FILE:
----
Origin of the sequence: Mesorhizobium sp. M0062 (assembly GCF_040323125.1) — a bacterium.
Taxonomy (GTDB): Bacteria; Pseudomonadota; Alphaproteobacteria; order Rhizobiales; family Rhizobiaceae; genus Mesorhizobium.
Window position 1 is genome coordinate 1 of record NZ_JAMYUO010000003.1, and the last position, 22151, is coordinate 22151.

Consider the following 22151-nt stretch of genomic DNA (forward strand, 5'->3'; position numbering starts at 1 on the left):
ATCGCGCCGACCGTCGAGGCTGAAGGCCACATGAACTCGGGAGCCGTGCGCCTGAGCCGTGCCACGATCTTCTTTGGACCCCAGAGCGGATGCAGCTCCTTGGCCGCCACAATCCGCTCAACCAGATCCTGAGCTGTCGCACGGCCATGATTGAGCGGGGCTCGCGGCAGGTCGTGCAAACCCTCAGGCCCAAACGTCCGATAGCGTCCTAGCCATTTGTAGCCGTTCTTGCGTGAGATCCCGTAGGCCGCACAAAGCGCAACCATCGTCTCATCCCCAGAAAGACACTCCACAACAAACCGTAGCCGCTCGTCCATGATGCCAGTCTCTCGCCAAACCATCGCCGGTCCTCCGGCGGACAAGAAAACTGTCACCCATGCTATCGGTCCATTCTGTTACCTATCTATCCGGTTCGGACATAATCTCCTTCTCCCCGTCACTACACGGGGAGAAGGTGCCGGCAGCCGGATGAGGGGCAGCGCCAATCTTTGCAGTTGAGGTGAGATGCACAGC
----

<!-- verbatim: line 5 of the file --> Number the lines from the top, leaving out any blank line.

ATCGCGCCGACCGTCGAGGCTGAAGGCCACATGAACTCGGGAGCCGTGCGCCTGAGCCGTGCCACGATCTTCTTTGGACCCCAGAGCGGATGCAGCTCCTTGGCCGCCACAATCCGCTCAACCAGATCCTGAGCTGTCGCACGGCCATGATTGAGCGGGGCTCGCGGCAGGTCGTGCAAACCCTCAGGCCCAAACGTCCGATAGCGTCCTAGCCATTTGTAGCCGTTCTTGCGTGAGATCCCGTAGGCCGCACAAAGCGCAACCATCGTCTCATCCCCAGAAAGACACTCCACAACAAACCGTAGCCGCTCGTCCATGATGCCAGTCTCTCGCCAAACCATCGCCGGTCCTCCGGCGGACAAGAAAACTGTCACCCATGCTATCGGTCCATTCTGTTACCTATCTATCCGGTTCGGACATAATCTCCTTCTCCCCGTCACTACACGGGGAGAAGGTGCCGGCAGCCGGATGAGGGGCAGCGCCAATCTTTGCAGTTGAGGTGAGATGCACAGC